Researchers say that the Food and Drug Administration's system of recall notifications is inadequate and may expose patients to defective pharmaceuticals long after a recall is issued.
ABC News reported on a study covering FDA notifications for the most serious drug recalls between 2004 and 2011. Researchers found that the agency issued official public notices for only about half of the 91 most urgent drug recalls deemed to expose patients to serious harm or death.
"The FDA offers this communication service, and we anticipate that a lot of providers may rely on it and in doing so may not be getting the information they need when drugs are recalled," a study author said. The study was conducted by epidemiologists at Brigham and Women's Hospital in Boston and recently published in the Archives of Internal Medicine.
The study found that in addition to not fully publicizing all recalls of dangerous pharmaceuticals, the FDA cluttered its two main notification systems with things like veterinary drug recalls that did not impact patient care.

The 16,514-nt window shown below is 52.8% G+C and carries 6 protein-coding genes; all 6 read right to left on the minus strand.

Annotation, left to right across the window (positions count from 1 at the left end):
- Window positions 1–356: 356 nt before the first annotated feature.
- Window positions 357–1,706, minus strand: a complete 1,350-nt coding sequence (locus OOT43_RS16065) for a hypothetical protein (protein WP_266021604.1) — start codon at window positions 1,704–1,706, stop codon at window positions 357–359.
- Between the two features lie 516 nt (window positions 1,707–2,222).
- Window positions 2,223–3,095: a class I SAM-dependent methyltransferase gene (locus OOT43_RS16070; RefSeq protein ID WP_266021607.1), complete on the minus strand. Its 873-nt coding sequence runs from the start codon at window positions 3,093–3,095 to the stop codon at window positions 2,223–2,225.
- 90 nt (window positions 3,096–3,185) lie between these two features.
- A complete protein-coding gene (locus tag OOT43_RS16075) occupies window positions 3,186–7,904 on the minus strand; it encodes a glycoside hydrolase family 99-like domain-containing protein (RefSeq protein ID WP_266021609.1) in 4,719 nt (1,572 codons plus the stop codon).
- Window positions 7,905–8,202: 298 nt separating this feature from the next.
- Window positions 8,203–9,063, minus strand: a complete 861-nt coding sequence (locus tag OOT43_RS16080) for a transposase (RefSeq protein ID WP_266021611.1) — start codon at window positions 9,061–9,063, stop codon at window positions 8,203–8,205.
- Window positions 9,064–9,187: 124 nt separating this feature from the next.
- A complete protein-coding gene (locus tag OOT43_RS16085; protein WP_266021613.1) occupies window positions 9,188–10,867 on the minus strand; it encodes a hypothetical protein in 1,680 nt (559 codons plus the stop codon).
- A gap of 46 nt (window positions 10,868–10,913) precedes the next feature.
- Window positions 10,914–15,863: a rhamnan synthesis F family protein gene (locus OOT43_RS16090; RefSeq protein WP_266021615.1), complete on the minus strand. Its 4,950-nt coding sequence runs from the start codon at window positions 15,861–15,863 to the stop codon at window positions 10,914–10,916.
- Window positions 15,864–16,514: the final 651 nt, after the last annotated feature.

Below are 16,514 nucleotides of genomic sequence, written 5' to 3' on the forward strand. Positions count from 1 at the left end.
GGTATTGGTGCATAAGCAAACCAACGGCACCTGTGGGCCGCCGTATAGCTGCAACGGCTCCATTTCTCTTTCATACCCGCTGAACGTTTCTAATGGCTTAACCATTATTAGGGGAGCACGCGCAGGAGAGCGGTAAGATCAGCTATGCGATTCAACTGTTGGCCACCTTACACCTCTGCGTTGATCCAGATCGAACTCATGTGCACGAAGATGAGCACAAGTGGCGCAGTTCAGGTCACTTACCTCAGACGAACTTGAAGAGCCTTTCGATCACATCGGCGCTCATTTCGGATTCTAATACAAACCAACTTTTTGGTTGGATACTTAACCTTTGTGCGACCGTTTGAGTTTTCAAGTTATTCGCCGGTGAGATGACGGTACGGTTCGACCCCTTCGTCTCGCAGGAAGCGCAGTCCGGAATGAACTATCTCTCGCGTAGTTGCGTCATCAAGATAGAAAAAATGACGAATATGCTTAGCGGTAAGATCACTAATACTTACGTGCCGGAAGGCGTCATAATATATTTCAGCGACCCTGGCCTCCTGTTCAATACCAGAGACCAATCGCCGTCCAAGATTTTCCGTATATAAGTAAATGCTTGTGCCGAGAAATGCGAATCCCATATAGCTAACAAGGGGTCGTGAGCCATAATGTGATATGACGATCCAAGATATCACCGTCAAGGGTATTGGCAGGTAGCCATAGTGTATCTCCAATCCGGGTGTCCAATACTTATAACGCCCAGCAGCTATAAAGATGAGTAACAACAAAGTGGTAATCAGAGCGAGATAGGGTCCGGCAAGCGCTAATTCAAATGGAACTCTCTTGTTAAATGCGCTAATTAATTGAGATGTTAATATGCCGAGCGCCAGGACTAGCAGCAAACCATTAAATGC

"It's very possible that these important recalls are being lost in the less important ones," a study author said.
An FDA spokeswoman told ABC News that it uses many ways to communicate recalls to health care providers and consumers. The spokeswoman added that it is also the responsibility of pharmaceutical companies to inform the public of recalls.
"The recall system depends on full and open disclosure by manufacturers, trust and the industry's acceptance of its responsibilities to protect the public from violative products," the spokeswoman said.
Source: ABC News, "U.S. Has Drug Recall Problem, Study Says," Carrie Gann, June 4, 2012